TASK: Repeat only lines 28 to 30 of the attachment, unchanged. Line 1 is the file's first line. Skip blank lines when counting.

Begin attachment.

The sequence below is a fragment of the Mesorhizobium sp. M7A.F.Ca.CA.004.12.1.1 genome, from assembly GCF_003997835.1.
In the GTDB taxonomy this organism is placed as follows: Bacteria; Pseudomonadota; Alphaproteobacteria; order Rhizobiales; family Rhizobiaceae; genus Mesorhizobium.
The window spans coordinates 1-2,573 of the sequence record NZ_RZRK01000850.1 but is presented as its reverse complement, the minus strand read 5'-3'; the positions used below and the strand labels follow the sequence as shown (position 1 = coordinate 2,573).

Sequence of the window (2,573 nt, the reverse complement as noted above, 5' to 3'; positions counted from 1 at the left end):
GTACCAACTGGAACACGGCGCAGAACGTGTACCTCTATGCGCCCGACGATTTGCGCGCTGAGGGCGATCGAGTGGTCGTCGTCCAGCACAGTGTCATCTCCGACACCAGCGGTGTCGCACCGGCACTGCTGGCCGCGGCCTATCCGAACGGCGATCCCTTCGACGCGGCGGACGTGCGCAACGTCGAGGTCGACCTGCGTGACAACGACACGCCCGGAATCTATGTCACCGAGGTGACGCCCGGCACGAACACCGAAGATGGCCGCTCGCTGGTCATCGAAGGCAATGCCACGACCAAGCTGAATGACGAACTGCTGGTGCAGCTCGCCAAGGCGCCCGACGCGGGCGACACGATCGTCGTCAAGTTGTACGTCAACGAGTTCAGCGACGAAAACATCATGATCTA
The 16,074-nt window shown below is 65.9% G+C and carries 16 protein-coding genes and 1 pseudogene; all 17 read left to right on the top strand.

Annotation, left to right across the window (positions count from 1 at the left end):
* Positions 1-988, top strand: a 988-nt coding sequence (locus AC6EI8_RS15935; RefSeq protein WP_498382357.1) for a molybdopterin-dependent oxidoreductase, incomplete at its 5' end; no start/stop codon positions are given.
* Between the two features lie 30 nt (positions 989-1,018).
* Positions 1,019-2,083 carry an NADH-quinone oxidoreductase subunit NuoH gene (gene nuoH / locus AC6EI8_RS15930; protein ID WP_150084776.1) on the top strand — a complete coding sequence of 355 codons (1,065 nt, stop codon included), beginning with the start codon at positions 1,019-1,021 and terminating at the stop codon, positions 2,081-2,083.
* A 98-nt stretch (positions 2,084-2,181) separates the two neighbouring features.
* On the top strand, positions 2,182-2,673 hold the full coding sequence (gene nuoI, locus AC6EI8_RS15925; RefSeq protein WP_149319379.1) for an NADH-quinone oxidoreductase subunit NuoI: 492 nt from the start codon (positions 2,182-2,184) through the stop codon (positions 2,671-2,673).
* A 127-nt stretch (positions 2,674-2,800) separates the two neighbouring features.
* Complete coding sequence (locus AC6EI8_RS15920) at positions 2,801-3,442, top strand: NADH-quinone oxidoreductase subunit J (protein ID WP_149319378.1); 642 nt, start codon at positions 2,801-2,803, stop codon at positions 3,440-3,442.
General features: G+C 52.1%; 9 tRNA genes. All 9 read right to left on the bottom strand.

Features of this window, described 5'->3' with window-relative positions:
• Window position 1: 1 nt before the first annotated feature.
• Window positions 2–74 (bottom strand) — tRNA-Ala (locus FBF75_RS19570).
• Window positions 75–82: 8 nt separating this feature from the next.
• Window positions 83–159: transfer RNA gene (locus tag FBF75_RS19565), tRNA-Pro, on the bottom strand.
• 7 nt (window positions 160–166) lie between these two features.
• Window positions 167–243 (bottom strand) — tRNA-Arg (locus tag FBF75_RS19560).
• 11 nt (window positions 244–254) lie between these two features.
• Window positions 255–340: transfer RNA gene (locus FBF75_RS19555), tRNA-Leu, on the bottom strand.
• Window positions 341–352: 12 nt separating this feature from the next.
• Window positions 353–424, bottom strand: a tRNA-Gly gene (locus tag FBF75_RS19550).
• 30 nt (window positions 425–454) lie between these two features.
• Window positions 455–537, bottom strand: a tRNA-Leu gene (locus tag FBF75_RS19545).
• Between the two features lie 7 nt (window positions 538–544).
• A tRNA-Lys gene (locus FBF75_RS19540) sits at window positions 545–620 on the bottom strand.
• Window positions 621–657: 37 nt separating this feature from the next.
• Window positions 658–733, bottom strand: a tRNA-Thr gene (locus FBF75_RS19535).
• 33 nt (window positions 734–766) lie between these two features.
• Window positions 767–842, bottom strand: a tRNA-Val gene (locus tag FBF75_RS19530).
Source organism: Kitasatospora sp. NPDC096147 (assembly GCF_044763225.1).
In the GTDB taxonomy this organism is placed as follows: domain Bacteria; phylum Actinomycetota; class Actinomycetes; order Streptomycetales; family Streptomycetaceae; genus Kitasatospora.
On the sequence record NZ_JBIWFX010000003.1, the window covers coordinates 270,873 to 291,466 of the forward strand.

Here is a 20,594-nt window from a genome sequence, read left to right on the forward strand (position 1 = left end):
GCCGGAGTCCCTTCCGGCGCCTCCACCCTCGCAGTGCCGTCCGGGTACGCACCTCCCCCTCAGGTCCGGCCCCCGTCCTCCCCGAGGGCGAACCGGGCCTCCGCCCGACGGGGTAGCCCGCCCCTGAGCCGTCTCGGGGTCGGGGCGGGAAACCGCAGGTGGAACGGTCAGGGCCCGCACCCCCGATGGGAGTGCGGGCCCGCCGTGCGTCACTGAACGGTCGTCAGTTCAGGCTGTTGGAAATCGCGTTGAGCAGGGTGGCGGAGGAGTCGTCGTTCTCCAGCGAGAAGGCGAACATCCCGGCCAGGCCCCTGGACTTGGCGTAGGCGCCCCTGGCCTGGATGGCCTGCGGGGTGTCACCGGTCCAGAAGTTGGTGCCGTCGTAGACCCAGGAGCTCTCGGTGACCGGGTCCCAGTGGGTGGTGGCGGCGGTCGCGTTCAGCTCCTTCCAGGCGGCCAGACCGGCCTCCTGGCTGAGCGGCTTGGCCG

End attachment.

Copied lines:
• Window positions 455–537, bottom strand: a tRNA-Leu gene (locus tag FBF75_RS19545).
• Between the two features lie 7 nt (window positions 538–544).
• A tRNA-Lys gene (locus FBF75_RS19540) sits at window positions 545–620 on the bottom strand.